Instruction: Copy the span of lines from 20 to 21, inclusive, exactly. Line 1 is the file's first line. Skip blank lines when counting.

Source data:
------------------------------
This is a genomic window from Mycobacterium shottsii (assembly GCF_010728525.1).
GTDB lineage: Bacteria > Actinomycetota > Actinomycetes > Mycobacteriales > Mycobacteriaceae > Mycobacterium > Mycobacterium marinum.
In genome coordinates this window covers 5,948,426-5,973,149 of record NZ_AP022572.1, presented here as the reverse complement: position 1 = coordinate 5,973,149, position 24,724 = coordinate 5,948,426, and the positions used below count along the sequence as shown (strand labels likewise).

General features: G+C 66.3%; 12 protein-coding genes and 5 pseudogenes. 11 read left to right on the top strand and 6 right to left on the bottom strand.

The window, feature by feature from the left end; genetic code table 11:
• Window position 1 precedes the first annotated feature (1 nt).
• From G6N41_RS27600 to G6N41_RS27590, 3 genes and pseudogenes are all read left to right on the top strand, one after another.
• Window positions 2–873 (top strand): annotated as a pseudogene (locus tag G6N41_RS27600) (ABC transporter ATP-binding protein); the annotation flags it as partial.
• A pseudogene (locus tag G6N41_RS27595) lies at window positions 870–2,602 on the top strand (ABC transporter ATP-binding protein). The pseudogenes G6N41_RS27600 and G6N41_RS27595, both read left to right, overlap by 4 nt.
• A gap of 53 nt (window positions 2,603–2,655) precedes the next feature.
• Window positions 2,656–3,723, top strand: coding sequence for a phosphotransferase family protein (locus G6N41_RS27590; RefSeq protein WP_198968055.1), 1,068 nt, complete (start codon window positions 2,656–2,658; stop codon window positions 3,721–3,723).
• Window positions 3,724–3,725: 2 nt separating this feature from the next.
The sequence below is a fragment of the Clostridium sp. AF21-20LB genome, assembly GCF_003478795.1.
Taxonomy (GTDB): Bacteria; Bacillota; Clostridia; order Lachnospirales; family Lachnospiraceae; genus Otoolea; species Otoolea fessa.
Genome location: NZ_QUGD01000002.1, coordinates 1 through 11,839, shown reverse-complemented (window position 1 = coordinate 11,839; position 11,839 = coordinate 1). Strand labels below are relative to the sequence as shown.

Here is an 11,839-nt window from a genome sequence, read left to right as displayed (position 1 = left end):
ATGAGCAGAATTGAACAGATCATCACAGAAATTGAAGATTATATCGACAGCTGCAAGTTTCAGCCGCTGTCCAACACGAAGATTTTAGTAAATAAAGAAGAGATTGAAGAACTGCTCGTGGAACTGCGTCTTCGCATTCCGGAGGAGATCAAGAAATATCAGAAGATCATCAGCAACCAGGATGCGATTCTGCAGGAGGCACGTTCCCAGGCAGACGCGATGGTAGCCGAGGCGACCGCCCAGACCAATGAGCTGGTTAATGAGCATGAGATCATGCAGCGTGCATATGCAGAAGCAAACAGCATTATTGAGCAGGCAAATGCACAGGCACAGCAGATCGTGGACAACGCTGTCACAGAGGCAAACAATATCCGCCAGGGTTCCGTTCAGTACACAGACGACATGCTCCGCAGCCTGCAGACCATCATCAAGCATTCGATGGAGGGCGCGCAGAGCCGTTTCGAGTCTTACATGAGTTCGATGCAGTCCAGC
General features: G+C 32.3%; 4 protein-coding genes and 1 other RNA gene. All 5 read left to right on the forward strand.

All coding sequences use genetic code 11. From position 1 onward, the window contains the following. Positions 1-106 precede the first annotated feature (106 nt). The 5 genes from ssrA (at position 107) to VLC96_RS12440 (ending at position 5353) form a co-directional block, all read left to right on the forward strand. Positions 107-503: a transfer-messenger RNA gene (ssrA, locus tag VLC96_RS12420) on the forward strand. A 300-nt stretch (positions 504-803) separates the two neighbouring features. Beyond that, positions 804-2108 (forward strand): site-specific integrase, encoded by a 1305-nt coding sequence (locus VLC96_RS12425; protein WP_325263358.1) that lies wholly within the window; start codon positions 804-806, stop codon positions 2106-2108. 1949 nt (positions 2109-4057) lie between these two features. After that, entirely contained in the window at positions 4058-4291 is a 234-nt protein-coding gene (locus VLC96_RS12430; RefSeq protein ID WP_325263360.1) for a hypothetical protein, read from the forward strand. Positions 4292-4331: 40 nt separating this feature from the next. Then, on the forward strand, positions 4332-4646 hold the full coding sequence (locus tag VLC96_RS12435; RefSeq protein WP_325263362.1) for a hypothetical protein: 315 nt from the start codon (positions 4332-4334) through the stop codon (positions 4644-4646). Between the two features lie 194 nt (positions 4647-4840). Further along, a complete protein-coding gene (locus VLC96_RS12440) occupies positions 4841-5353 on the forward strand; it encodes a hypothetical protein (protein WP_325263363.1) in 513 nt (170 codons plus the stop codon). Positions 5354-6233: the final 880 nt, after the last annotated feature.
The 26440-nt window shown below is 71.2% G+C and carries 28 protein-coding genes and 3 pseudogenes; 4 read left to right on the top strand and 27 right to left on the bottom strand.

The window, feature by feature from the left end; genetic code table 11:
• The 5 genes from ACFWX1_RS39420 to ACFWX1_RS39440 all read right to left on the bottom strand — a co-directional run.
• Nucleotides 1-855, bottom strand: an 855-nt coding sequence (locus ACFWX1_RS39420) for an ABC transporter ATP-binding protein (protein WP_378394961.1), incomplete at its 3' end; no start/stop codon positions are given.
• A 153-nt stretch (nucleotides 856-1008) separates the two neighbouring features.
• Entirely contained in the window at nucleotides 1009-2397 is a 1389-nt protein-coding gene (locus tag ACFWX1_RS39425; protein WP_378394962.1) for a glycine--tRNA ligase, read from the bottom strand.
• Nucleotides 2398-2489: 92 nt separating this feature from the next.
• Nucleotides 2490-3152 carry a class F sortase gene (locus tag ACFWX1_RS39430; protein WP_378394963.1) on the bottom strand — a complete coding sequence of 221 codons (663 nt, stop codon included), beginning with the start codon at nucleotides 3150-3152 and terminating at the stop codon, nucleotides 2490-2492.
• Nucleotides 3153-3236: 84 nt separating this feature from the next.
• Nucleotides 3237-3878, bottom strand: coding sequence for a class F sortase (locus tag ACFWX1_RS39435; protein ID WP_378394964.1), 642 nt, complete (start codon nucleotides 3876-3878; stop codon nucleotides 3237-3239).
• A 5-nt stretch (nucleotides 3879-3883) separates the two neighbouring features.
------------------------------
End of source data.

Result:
The 26440-nt window shown below is 71.2% G+C and carries 28 protein-coding genes and 3 pseudogenes; 4 read left to right on the top strand and 27 right to left on the bottom strand.

The window, feature by feature from the left end; genetic code table 11: